In a proceeding under the Companies' Creditors
Arrangement Act ("CCAA"), a judge has discretionary
powers to, among other things, order debtor companies into
bankruptcy and thereby resolve priority disputes. What should be
the standard of review of such discretionary decisions?
Historically, the standard has been high.
In its August 7, 2015 decision in Grant Forest
Products Inc. v. The Toronto-Dominion Bank, the Ontario
Court of Appeal held that "appellate intervention is justified
only if the CCAA judge erred in principle or exercised his or her
discretion unreasonably". In doing so, the Court distinguished
and questioned the correctness of what the Superintendent of
Financial Services (the "Superintendent") submitted was
conflicting precedent from the Alberta Court of Appeal.
The Background Facts
This CCAA proceeding began when a related group of companies
applied for relief from their creditors. The first lien lenders
recovered all of the debts owed to them due to the companies
selling all of their assets. However, there were not sufficient
remaining assets to pay out the second lien lenders in full, while
also meeting obligations owed to pension claimants.
After all the assets were sold, the CCAA judge ordered the
remaining debtor companies into bankruptcy and, in so doing,
resolved the priority dispute between the pension claimants and the
second lien holder in favour of the second lien holder. The
Superintendent appealed that order.
The Standard of Review
Justice Gillese, on behalf of a unanimous Court, addressed the
standard of review issue as follows:
 The Superintendent submits that
the standard of review of a decision made under the CCAA is
correctness with respect to errors of law, and palpable and
overriding error with respect to the exercise of discretion or
findings of fact. As authority for this submission, the
Superintendent relies on Resurgence Asset Management LLC v.
Canadian Airlines Corporation, 2000 ABCA 149, 261 A.R. 120, at
 I would not accept this
submission for two reasons.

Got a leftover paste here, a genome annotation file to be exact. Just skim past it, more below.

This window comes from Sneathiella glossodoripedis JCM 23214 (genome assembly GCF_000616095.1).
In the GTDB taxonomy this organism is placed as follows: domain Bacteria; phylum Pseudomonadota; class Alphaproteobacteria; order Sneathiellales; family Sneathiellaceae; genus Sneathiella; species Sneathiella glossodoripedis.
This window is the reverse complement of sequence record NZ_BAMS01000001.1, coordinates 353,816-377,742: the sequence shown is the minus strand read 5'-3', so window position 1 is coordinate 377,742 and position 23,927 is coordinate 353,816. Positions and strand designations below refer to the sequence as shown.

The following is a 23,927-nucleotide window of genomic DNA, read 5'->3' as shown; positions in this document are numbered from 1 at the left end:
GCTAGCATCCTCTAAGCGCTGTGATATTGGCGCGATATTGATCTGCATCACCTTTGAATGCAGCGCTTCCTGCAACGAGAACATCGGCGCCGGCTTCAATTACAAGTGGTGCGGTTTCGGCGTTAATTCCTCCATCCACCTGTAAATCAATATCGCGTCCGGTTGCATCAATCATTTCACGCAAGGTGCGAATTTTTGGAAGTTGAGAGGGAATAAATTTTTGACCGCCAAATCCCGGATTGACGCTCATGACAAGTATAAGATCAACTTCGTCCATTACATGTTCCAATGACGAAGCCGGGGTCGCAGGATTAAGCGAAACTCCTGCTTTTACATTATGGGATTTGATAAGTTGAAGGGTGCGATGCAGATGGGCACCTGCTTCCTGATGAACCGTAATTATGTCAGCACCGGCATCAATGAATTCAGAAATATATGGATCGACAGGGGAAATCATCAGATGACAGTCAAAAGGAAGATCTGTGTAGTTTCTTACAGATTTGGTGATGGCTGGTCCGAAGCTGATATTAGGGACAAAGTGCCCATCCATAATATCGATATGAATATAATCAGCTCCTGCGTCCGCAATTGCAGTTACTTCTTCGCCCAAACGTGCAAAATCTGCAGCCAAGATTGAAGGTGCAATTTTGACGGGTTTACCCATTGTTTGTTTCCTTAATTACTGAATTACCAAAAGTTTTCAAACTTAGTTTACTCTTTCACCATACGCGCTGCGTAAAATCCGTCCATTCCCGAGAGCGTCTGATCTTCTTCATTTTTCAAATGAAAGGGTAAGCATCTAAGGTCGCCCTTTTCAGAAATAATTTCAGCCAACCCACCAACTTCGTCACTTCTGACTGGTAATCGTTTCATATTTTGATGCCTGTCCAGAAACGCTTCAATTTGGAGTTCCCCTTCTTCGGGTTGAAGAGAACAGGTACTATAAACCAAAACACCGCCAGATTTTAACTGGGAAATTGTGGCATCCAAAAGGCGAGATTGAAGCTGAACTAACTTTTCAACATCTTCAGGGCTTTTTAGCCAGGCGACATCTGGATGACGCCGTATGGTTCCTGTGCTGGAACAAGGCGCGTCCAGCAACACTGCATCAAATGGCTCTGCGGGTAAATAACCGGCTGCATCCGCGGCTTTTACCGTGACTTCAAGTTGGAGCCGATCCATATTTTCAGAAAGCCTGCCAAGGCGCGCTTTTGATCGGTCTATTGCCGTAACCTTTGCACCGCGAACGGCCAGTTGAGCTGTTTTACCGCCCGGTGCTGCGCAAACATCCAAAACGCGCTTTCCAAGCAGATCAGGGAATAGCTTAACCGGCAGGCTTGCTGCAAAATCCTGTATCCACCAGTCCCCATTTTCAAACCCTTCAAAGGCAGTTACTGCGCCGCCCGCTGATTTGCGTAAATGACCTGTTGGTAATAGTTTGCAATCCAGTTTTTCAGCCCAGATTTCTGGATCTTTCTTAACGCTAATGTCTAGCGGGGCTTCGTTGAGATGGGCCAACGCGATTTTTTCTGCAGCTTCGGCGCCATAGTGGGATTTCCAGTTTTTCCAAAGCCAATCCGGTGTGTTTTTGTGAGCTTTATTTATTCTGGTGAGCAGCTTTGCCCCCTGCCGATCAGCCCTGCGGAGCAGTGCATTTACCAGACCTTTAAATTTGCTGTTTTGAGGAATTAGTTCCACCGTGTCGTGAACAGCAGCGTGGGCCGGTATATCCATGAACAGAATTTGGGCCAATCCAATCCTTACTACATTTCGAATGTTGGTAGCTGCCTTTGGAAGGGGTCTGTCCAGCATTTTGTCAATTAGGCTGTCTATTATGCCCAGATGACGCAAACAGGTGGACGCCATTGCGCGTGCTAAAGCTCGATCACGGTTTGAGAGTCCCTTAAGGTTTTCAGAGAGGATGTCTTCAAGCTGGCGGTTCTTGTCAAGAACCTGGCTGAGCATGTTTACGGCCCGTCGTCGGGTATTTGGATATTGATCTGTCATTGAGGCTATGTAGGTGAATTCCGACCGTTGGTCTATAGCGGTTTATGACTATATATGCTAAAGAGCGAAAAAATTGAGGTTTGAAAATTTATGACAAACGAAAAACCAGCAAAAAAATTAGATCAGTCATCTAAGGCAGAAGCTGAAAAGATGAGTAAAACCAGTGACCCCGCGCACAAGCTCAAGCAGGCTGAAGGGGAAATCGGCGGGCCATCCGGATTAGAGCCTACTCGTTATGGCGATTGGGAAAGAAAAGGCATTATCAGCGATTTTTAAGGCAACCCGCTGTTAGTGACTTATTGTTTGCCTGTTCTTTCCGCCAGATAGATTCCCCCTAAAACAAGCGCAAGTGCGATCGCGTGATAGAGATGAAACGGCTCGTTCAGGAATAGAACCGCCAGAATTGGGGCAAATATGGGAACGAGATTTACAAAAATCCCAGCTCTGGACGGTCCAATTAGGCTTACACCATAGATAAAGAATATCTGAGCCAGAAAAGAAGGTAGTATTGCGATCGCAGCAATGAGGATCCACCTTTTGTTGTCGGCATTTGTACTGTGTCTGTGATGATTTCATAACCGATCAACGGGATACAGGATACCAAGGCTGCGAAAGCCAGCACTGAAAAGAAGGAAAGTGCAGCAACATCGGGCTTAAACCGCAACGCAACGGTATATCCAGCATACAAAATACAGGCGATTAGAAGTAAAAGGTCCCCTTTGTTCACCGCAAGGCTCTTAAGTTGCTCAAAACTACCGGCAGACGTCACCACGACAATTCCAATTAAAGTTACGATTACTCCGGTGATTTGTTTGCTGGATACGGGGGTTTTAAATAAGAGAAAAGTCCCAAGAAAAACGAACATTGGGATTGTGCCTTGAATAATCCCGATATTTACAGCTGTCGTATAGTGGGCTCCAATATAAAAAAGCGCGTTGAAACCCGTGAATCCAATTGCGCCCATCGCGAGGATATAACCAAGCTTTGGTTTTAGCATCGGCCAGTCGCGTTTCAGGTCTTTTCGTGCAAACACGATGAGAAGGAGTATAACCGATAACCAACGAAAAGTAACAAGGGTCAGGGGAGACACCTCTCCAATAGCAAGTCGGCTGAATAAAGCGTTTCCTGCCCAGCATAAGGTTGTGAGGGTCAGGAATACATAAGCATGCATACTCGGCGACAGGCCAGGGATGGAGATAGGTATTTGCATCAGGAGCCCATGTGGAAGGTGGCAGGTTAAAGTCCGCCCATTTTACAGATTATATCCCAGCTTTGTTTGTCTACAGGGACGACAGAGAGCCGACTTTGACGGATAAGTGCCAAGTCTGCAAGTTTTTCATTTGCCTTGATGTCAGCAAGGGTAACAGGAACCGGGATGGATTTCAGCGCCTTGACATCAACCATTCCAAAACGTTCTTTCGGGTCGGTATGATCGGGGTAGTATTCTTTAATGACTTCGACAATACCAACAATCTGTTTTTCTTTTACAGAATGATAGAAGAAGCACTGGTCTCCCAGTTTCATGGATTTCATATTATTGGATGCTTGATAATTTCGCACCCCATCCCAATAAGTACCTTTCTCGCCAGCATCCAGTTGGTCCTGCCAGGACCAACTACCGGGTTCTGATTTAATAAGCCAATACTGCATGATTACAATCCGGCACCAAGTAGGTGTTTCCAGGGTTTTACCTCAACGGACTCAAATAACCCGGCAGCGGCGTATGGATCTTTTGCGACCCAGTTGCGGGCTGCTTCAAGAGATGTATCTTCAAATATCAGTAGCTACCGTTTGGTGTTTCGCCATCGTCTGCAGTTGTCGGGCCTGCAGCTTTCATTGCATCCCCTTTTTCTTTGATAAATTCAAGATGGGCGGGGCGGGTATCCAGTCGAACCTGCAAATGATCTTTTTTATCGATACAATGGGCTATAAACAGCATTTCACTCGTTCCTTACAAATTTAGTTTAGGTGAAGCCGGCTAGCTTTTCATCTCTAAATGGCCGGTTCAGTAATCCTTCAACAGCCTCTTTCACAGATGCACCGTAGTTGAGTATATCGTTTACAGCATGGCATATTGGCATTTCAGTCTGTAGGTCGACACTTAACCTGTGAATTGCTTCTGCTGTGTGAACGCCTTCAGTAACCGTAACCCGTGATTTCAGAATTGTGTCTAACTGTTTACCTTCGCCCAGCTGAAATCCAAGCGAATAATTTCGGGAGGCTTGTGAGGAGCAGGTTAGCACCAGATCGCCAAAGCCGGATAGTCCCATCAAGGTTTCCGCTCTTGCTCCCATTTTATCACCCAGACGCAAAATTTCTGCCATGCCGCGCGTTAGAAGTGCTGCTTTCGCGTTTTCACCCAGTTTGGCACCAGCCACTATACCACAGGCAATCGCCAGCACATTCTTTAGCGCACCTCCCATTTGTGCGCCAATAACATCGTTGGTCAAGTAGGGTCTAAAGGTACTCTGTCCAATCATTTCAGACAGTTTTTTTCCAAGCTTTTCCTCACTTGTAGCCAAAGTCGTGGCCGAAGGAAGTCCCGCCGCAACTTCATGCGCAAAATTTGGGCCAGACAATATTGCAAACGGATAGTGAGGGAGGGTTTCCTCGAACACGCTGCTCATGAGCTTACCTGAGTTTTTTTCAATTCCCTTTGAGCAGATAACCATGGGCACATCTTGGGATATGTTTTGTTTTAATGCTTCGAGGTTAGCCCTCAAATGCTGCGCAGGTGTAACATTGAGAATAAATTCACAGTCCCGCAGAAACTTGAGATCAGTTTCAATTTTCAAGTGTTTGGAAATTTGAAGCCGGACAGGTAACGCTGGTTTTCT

First, in articulating this
standard of review, Resurgence purported to follow UTI
Energy Corp. v. Fracmaster Ltd., 1999 ABCA 178, 244 A.R. 93.
However, UTI does not set out the standard of review in
the terms expressed by Resurgence. At para. 3 of
UTI, the Alberta Court of Appeal states that discretionary
decisions made under the CCAA "are owed considerable
deference" and appellate courts should intervene only if the
CCAA judge "acted unreasonably, erred in principle, or made a
 Second, the applicable standard
of review has been established by two decisions of this court:
Re Air Canada (2003), 66 O.R. (3d) 257 and Re Ivaco
Inc. (2006), 83 O.R. (3d) 108. In Air Canada, at
para. 25, this court states that deference is owed to discretionary
decisions of the CCAA judge. In Ivaco, at para. 71, this
court reiterated that point and added that appellate intervention
is justified only if the CCAA judge erred in principle or exercised
his or her discretion unreasonably.
 The decision to lift the stay
and order the Remaining Applicants into bankruptcy was a
discretionary decision: Ivaco, at para. 70. Therefore, the
question becomes, did the CCAA judge err in principle or exercise
his discretion unreasonably in so doing?
The Court went on to dismiss the Superintendent's
The content of this article is intended to provide a general
guide to the subject matter. Specialist advice should be sought
about your specific circumstances.
To print this article, all you need is to be registered on Mondaq.com.
Click to Login as an existing user or Register so you can print this article.
The Canadian bankruptcy regime was designed with two key purposes in mind – provide options to ‘honest but unfortunate' debtors struggling with an unmanageable financial load and create an orderly means for creditors to recover amounts owed them.
Register for Access and our Free Biweekly Alert for
This service is completely free. Access 250,000 archived articles from 100+ countries and get a personalised email twice a week covering developments (and yes, our lawyers like to think you’ve read our Disclaimer).